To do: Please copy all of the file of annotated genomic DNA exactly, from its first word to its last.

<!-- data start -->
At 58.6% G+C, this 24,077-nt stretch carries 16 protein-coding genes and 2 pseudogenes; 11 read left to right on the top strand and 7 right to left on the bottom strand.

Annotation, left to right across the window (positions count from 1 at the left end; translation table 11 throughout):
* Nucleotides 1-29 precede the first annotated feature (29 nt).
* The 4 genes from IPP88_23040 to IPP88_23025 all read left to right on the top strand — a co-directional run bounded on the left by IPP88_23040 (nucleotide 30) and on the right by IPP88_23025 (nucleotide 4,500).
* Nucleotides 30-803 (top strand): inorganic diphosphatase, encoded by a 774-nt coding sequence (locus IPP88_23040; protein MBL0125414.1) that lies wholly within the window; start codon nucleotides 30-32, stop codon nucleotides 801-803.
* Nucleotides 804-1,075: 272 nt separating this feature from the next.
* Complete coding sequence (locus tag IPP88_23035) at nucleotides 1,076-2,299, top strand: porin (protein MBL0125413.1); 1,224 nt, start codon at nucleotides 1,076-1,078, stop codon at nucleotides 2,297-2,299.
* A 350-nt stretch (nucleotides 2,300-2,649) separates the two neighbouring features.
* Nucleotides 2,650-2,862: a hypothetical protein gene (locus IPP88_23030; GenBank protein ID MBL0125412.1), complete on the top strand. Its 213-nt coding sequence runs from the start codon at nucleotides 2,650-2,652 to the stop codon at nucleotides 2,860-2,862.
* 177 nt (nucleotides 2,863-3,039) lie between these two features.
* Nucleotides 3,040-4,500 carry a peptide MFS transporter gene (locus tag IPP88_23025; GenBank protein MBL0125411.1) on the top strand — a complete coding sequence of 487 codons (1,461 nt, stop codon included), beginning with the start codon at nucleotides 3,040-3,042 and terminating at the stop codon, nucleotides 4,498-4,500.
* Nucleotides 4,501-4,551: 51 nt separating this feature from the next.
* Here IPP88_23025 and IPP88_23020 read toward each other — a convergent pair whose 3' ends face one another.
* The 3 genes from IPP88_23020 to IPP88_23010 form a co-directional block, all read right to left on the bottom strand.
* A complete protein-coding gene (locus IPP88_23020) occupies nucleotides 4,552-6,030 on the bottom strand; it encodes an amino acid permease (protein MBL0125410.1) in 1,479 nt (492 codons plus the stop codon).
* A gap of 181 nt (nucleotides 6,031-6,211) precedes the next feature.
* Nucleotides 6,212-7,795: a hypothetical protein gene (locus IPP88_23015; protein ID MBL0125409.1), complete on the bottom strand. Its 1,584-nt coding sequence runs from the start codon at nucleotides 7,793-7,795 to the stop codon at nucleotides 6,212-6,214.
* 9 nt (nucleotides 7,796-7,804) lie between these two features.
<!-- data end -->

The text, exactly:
At 58.6% G+C, this 24,077-nt stretch carries 16 protein-coding genes and 2 pseudogenes; 11 read left to right on the top strand and 7 right to left on the bottom strand.

Annotation, left to right across the window (positions count from 1 at the left end; translation table 11 throughout):
* Nucleotides 1-29 precede the first annotated feature (29 nt).
* The 4 genes from IPP88_23040 to IPP88_23025 all read left to right on the top strand — a co-directional run bounded on the left by IPP88_23040 (nucleotide 30) and on the right by IPP88_23025 (nucleotide 4,500).
* Nucleotides 30-803 (top strand): inorganic diphosphatase, encoded by a 774-nt coding sequence (locus IPP88_23040; protein MBL0125414.1) that lies wholly within the window; start codon nucleotides 30-32, stop codon nucleotides 801-803.
* Nucleotides 804-1,075: 272 nt separating this feature from the next.
* Complete coding sequence (locus tag IPP88_23035) at nucleotides 1,076-2,299, top strand: porin (protein MBL0125413.1); 1,224 nt, start codon at nucleotides 1,076-1,078, stop codon at nucleotides 2,297-2,299.
* A 350-nt stretch (nucleotides 2,300-2,649) separates the two neighbouring features.
* Nucleotides 2,650-2,862: a hypothetical protein gene (locus IPP88_23030; GenBank protein ID MBL0125412.1), complete on the top strand. Its 213-nt coding sequence runs from the start codon at nucleotides 2,650-2,652 to the stop codon at nucleotides 2,860-2,862.
* 177 nt (nucleotides 2,863-3,039) lie between these two features.
* Nucleotides 3,040-4,500 carry a peptide MFS transporter gene (locus tag IPP88_23025; GenBank protein MBL0125411.1) on the top strand — a complete coding sequence of 487 codons (1,461 nt, stop codon included), beginning with the start codon at nucleotides 3,040-3,042 and terminating at the stop codon, nucleotides 4,498-4,500.
* Nucleotides 4,501-4,551: 51 nt separating this feature from the next.
* Here IPP88_23025 and IPP88_23020 read toward each other — a convergent pair whose 3' ends face one another.
* The 3 genes from IPP88_23020 to IPP88_23010 form a co-directional block, all read right to left on the bottom strand.
* A complete protein-coding gene (locus IPP88_23020) occupies nucleotides 4,552-6,030 on the bottom strand; it encodes an amino acid permease (protein MBL0125410.1) in 1,479 nt (492 codons plus the stop codon).
* A gap of 181 nt (nucleotides 6,031-6,211) precedes the next feature.
* Nucleotides 6,212-7,795: a hypothetical protein gene (locus IPP88_23015; protein ID MBL0125409.1), complete on the bottom strand. Its 1,584-nt coding sequence runs from the start codon at nucleotides 7,793-7,795 to the stop codon at nucleotides 6,212-6,214.
* 9 nt (nucleotides 7,796-7,804) lie between these two features.